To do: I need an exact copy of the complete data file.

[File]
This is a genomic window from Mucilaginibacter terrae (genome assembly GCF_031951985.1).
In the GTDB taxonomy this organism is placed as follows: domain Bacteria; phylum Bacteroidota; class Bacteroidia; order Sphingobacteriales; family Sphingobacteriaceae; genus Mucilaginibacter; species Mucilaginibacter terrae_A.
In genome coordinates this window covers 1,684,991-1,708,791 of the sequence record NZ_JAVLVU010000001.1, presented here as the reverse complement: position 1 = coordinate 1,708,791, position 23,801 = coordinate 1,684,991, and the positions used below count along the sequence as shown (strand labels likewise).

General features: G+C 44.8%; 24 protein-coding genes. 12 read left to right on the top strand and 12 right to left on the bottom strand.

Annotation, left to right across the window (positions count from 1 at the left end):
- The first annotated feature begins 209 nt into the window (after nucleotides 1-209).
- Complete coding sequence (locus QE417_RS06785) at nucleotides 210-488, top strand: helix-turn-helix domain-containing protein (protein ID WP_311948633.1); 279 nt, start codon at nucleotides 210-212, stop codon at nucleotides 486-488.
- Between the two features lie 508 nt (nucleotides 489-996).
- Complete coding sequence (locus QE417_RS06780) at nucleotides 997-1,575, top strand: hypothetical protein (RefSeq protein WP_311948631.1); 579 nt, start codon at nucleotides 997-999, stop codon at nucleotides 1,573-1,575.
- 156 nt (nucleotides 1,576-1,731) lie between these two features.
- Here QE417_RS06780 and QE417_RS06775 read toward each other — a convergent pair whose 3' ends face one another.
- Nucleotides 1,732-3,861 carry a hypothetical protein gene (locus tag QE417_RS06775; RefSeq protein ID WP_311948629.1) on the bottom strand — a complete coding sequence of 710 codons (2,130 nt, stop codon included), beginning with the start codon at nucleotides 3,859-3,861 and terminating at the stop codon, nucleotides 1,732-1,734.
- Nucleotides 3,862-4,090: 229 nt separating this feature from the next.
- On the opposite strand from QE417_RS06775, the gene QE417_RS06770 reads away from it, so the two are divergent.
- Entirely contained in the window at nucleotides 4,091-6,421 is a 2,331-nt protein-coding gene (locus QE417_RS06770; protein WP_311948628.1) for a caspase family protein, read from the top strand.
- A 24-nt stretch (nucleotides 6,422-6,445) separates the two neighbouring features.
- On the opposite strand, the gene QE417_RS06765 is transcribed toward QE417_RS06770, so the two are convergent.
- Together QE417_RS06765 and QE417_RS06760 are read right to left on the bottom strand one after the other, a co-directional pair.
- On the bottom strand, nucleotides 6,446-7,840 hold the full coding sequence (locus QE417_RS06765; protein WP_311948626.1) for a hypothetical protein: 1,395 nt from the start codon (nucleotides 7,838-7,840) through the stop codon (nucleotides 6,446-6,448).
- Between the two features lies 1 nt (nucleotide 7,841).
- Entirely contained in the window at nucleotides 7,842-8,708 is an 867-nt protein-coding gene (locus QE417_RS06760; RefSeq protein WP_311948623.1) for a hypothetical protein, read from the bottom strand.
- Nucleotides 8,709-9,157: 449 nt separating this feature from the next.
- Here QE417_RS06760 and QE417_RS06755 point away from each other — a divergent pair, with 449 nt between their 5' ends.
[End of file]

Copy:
This is a genomic window from Mucilaginibacter terrae (genome assembly GCF_031951985.1).
In the GTDB taxonomy this organism is placed as follows: domain Bacteria; phylum Bacteroidota; class Bacteroidia; order Sphingobacteriales; family Sphingobacteriaceae; genus Mucilaginibacter; species Mucilaginibacter terrae_A.
In genome coordinates this window covers 1,684,991-1,708,791 of the sequence record NZ_JAVLVU010000001.1, presented here as the reverse complement: position 1 = coordinate 1,708,791, position 23,801 = coordinate 1,684,991, and the positions used below count along the sequence as shown (strand labels likewise).

General features: G+C 44.8%; 24 protein-coding genes. 12 read left to right on the top strand and 12 right to left on the bottom strand.

Annotation, left to right across the window (positions count from 1 at the left end):
- The first annotated feature begins 209 nt into the window (after nucleotides 1-209).
- Complete coding sequence (locus QE417_RS06785) at nucleotides 210-488, top strand: helix-turn-helix domain-containing protein (protein ID WP_311948633.1); 279 nt, start codon at nucleotides 210-212, stop codon at nucleotides 486-488.
- Between the two features lie 508 nt (nucleotides 489-996).
- Complete coding sequence (locus QE417_RS06780) at nucleotides 997-1,575, top strand: hypothetical protein (RefSeq protein WP_311948631.1); 579 nt, start codon at nucleotides 997-999, stop codon at nucleotides 1,573-1,575.
- 156 nt (nucleotides 1,576-1,731) lie between these two features.
- Here QE417_RS06780 and QE417_RS06775 read toward each other — a convergent pair whose 3' ends face one another.
- Nucleotides 1,732-3,861 carry a hypothetical protein gene (locus tag QE417_RS06775; RefSeq protein ID WP_311948629.1) on the bottom strand — a complete coding sequence of 710 codons (2,130 nt, stop codon included), beginning with the start codon at nucleotides 3,859-3,861 and terminating at the stop codon, nucleotides 1,732-1,734.
- Nucleotides 3,862-4,090: 229 nt separating this feature from the next.
- On the opposite strand from QE417_RS06775, the gene QE417_RS06770 reads away from it, so the two are divergent.
- Entirely contained in the window at nucleotides 4,091-6,421 is a 2,331-nt protein-coding gene (locus QE417_RS06770; protein WP_311948628.1) for a caspase family protein, read from the top strand.
- A 24-nt stretch (nucleotides 6,422-6,445) separates the two neighbouring features.
- On the opposite strand, the gene QE417_RS06765 is transcribed toward QE417_RS06770, so the two are convergent.
- Together QE417_RS06765 and QE417_RS06760 are read right to left on the bottom strand one after the other, a co-directional pair.
- On the bottom strand, nucleotides 6,446-7,840 hold the full coding sequence (locus QE417_RS06765; protein WP_311948626.1) for a hypothetical protein: 1,395 nt from the start codon (nucleotides 7,838-7,840) through the stop codon (nucleotides 6,446-6,448).
- Between the two features lies 1 nt (nucleotide 7,841).
- Entirely contained in the window at nucleotides 7,842-8,708 is an 867-nt protein-coding gene (locus QE417_RS06760; RefSeq protein WP_311948623.1) for a hypothetical protein, read from the bottom strand.
- Nucleotides 8,709-9,157: 449 nt separating this feature from the next.
- Here QE417_RS06760 and QE417_RS06755 point away from each other — a divergent pair, with 449 nt between their 5' ends.